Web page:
An avid reader and aspiring young author recently asked me how I developed the villains in my Keeper series.  If you’ve read the books, you’ll know there are several! I recently chatted to Amanda from One More Page about creating my villains – I’m reposting it here for those who missed it.

When I first created Sienna, I knew she was a powerful, modern day, good witch coming to terms with the full throttle of powers she’d inherited from her grandmother. But I also figured that a woman of her status and magical abilities would meet great adversaries and would need some serious back-up.

And so the concept of the Keepers was born – three warrior brothers duty-bound to protect her with their lives. Together, they protect the balance of nature and the innocent people of the world. And yes, they’ve faced many villains throughout the series.

Who are the villains?

I played on the concept of good vs. evil and developed a story about an ongoing feud between three families:

The Bennett brothers (The Keepers) and the Beckham witches (Sienna) vs. the Brogan family (the villains). (In hindsight, I have NO idea why I had all the surnames starting with the same letter as that became a frequent tongue twister for me! )

The Brogans are a group of magical witches and warlocks who love to flaunt their magic in a world where it’s forbidden. Their aim is to expose themselves and others like them, to cause havoc with the balance of nature and to take control of the innocent humans around them by using fear, violence and magic. They’re also accused of killing Sienna and the brothers’ parents, as well as many other innocent people.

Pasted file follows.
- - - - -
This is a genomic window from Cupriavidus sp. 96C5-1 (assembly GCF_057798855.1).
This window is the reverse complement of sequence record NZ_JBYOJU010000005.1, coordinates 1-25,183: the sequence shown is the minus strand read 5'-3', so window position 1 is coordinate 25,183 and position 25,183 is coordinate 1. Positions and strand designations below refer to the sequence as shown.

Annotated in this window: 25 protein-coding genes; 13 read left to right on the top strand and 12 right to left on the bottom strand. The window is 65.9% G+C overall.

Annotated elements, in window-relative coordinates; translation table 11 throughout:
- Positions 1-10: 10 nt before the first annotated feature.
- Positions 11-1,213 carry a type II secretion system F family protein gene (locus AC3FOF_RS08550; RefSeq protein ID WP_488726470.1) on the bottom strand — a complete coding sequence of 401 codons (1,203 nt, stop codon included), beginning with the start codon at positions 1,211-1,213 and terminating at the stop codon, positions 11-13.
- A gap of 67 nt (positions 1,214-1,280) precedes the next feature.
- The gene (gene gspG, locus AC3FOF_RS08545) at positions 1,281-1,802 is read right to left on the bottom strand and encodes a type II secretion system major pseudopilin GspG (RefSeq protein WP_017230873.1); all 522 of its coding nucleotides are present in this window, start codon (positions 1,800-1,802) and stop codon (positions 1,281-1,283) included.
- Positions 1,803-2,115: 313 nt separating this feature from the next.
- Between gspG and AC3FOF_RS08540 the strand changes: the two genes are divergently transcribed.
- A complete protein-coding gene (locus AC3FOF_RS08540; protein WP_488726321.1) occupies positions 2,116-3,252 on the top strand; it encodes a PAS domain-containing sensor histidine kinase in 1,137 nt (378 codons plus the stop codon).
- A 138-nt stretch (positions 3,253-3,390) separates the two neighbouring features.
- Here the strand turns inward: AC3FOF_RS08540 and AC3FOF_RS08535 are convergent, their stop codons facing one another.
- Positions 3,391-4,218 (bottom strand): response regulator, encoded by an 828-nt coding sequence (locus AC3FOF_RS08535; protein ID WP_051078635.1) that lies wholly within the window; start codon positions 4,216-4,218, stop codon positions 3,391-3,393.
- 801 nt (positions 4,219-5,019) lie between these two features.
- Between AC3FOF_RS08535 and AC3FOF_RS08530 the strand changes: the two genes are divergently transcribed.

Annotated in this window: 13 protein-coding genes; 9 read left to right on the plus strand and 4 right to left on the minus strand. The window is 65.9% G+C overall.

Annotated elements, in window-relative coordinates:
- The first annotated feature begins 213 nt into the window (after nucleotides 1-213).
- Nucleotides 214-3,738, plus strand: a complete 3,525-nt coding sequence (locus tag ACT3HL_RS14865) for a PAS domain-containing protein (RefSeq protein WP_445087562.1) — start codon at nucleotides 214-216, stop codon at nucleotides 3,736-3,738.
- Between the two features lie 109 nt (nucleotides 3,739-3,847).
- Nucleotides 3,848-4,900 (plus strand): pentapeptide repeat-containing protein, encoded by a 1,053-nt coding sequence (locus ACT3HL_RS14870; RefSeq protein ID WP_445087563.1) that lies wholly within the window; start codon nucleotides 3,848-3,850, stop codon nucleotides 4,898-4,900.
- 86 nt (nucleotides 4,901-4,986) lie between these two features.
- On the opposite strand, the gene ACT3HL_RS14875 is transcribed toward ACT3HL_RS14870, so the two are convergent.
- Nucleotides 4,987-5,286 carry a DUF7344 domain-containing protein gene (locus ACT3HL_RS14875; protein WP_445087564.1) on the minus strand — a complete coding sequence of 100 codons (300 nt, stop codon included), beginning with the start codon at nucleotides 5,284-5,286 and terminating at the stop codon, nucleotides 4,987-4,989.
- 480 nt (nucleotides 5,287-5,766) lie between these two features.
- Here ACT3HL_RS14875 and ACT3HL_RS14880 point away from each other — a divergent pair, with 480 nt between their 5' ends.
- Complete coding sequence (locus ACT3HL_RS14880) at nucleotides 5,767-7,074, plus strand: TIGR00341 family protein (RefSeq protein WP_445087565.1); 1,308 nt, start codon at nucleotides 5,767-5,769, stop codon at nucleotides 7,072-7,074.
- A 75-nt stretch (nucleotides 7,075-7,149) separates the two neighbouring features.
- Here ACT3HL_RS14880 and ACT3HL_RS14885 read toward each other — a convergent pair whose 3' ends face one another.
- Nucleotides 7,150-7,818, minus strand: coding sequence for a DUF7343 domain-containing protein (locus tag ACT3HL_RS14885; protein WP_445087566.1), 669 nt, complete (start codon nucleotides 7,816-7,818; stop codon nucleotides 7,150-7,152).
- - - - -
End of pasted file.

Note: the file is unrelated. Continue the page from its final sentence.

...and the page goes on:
But Sienna and her Keepers are determined to stop them and maintain the balance – hence a lot of conflict between the two families throughout all four books.

So what makes a good villain?

There’s a variety of traits that make up a good villain so my list can be added to but here’s a basic idea:

He (or she) has an opposite goal to the hero and heroine – this makes for great conflict!
He has to be convincing and realistic – create a villain that a reader will loathe or fear if faced in real life.
He should be smart and vindictive.
He should try and outsmart the hero and heroine at every turn – and frequently succeed. (Again, more conflict!)
Not a necessity but it helps to have a few beefy sidekicks at his side – and offers more opportunity for even more conflict.
He should come across as interesting and compelling.
He has a background that backs up his villainess.
He has a real or valid goal.
Everyone has a weakness so it’s important that villains do too. And it’s up to the author as to how this weakness will be used against him. (Always a fun opportunity to create some real havoc between the hero, heroine and villain.)

There are many more traits to consider so feel free to add them in the comments section. I’d love to hear what you think makes a good antagonist in a story!

Thanks for reading,
Rae Rivers